The key for survival of intracellular bacteria in host cells is their capacity to manipulate host cellular processes -in particular membrane fusion- to allow the establishment of an intracellular replicative niche. An obvious host machinery to target in order to block membrane fusion is the SNARE machinery. Using CtrIncA, CcaIncA and IcmG/DotF as our models, we demonstrated that SNARE-like bacterial proteins differentially block SNAREs-mediated membrane fusion. Furthermore, we showed that this inhibitory function is encoded into their SNARE-like motifs, validating the general function of such a motif for manipulating membrane fusion.

Interestingly, clinical isolates lacking IncA present defects in their infectious cycle, and the number of inclusions per cells is significantly decreased [40], [41]. This would suggests that the level of protection exerted by Chlamydia cell wall during the first 8 hrs [28] is sufficient for small inclusions to develop, but that IncA synthesis is necessary for the inclusions to maturate further. Alternatively, it could also suggest that additional protective systems, although not as efficient IncA, are in place to insure such an important function. Interestingly, Chlamydia was found to express additional SNARE-like bacterial proteins, including CT813, which also interacts with host SNARES [21]. Although their inhibitory function remains to be confirmed, the redundancy of the SNARE-like protein system would further support its importance. Overlapping layers of protection would insure the survival of Chlamydia in case one of the protective systems fails. The differential timing of expression for each of these proteins could also ensure the protection of the vacuole over time [30]. This redundancy would explain the presence of a limited number of Chlamydia inclusions during infections with strains naturally lacking IncA [41]. Each SNARE-like protein may also be specific for a different set of host SNAREs, which would increase the protection of the infectious vacuoles against a larger range of membrane fusion events.

It is intriguing to notice that the inhibitory mechanism displayed by bacterial SNARE-like proteins is very similar to the one employed by the eukaryotic inhibitory-SNAREs (i-SNAREs). SNARE-mediated fusion is triggered by four fusogenic subunits and is highly specific [42], [43], [44], [45]. It was shown that the presence of a fifth SNARE on the same compartment could result in an inhibition of fusion (therefore, such a SNARE has been called inhibitory-SNARE). An i-SNARE can substitute for one of the subunits of the functional tetramer leading to the formation of a non-functional tetramer (acting as a pseudo t-SNARE) [46]. In the Golgi, it has been demonstrated that a gradient of i-SNAREs across cisternae blocks SNARE-mediated membrane fusion and is likely used to fine-tune the specificity of membrane fusion [46]. Here we showed that bacterial SNARE-like proteins appear to function in a similar fashion. Similar to i-SNAREs, these bacterial proteins are capable to bind fusogenic SNAREs and inhibit membrane fusion. Altogether, this suggests that coiled-coil SNARE-like motifs may constitute one of the most effective motifs to manipulate membrane fusion and has been incorporated into intracellular bacteria genome as an adaptation to the pressures of survival [47]. Ultimately, one could take advantage of such a recurrence to develop a common therapeutic strategy for targeting a wide array of bacterial SNARE-like proteins and revert the fusion blockage.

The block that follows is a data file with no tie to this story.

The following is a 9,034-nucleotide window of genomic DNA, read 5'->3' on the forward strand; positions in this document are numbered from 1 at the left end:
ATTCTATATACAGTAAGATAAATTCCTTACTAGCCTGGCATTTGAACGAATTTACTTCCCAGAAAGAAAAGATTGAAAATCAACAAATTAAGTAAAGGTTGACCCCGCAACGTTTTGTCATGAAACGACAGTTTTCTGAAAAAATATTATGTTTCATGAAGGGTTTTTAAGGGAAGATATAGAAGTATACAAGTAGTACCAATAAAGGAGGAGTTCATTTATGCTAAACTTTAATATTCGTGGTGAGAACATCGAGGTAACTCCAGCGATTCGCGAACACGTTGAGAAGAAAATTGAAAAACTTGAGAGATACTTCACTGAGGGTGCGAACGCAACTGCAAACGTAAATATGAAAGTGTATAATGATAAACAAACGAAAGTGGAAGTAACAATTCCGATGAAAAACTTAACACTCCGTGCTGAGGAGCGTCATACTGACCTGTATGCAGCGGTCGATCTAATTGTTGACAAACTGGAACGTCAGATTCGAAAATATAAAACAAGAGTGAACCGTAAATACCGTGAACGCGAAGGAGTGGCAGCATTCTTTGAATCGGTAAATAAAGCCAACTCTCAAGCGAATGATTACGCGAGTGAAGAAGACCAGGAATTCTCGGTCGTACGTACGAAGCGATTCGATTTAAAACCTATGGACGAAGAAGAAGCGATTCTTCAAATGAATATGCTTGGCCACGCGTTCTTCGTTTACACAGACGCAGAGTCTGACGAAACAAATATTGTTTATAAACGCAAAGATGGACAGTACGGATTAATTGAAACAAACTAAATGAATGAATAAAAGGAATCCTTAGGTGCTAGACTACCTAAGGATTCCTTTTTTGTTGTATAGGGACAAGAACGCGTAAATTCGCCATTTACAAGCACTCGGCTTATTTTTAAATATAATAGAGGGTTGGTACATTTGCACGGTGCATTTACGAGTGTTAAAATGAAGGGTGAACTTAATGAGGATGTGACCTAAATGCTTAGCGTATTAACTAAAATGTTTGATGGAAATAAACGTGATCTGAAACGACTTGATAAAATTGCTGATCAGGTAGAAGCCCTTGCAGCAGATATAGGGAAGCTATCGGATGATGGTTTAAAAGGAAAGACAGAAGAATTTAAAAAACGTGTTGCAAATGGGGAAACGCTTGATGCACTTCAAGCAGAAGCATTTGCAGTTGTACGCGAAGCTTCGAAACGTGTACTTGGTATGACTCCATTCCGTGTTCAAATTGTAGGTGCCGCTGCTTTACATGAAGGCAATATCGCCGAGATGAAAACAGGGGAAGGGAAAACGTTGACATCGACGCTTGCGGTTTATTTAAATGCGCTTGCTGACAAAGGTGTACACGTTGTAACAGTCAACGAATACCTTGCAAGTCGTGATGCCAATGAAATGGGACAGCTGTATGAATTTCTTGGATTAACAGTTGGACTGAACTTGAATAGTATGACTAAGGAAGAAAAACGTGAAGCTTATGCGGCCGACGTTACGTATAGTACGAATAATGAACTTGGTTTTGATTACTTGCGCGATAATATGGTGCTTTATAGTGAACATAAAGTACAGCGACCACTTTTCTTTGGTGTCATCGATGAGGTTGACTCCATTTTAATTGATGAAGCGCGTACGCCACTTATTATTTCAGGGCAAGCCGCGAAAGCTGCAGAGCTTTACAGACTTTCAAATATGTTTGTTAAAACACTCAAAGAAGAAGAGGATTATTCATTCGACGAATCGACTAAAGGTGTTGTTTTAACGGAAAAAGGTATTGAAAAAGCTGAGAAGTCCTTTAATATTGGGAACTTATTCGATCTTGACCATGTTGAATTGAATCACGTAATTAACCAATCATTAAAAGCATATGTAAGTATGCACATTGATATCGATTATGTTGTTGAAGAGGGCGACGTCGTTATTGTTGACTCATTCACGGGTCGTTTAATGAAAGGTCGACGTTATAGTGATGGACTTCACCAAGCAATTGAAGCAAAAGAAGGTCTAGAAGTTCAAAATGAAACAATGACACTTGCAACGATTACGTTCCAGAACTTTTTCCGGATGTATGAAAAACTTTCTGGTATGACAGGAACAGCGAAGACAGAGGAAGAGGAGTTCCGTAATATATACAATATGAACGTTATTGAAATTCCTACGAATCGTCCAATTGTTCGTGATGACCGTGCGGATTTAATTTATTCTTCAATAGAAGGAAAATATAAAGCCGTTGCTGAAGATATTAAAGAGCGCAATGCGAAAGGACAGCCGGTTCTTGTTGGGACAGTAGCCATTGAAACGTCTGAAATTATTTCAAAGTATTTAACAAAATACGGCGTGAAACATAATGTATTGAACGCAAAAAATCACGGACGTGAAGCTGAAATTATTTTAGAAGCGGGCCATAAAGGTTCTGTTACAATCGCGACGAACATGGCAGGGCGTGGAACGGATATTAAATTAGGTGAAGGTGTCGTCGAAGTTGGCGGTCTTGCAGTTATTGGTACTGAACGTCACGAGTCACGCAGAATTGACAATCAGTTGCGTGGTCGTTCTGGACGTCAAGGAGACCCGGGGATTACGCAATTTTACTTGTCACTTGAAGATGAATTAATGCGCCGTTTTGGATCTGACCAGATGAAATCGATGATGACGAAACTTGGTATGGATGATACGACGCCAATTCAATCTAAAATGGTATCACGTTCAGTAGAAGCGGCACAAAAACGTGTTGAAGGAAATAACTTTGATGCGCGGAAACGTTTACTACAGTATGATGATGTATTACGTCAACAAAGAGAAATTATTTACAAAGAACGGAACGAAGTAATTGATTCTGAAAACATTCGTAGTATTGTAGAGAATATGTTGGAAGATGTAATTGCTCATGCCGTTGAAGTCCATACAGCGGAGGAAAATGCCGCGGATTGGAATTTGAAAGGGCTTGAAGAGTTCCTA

Materials and Methods

DNA manipulation and plasmid construction

Standard genetic manipulations were performed throughout. All polymerase chain reaction (PCR) procedures were done with pfu turbo polymerase (Stratagene). All other DNA modifying enzymes were from New England Biolabs. The E. coli strain DH5α (Invitrogen) was used for standard cloning. Plasmid encoding CcaIncA1~22̃ was generated as described [19]. We added a myc tag and cloned CcaIncA1~22̃ into the pIRES2-EGFP vector (Clontech) using the oligonucleotides FO134 GGGAATTCCATATGACAGTATCCACAGACAACAC and FO135 CGGGATCCTCACAGATCCTCTTCTGAGATGAGTTTTTGTTCCAAAGACTGA​GCTAATTTCT.

Plasmids encoding Syntaxin 2 (untagged), Syntaxin 3 (untagged), Syntaxin 4 (untagged) and His6-SNAP23 were kindly provided by Jingshi Shen (Columbia University, New York). Plasmids encoding Syntaxin 7-His6, Syntaxin 8-His6, Vti1-His6 and VAMP8-His6 were generated as described [45]. Plasmids encoding His6-CtrIncA and His6-CcaIncA were generated as described in [19]. Plasmid encoding His6-IcmG/DotF was generated by PCR using the oligonucleotides FO117 GCGAATTCTCAACTATCTTCTTGACTAAACT and FO118 GGGCATATCCATATGATGGCAGAGCACGATCA. PCR fragments were subsequently ligated into the EcoRI-NdeI sites of pET28a. Plasmids encoding His6-CtrIncA1–141, His6-CtrIncA1–130 and His6-CtrIncA1–120 were generated by PCR, respectively using the oligonucleotides FO160 GGGCATATCCATATGACAACGCCTACTCTAATCGTG and FO162 GATGGATCCCTAGTCTTTAGATGTCGTTGCAAAT; FO160 and FO163 GATGGATCCCTATAAATGAAGAAATTCTTTCTG. PCR fragments were subsequently ligated into the NdeI-BamH1 sites of pET28a.

Protein expression and purification

VAMP8-His6, Syntaxin8-His6, Syntaxin7-His6 and Vti1b-His6 were expressed as described [45]. Plasma membrane t-SNARE proteins Syntaxin3/His6-SNAP23, Syntaxin4/His6-SNAP23, Syntaxin 2/His6-SNAP23 were co-expressed in BL21 (DE3) star E. coli (Invitrogen) and co-purified using the His6 tag present on SNAP23.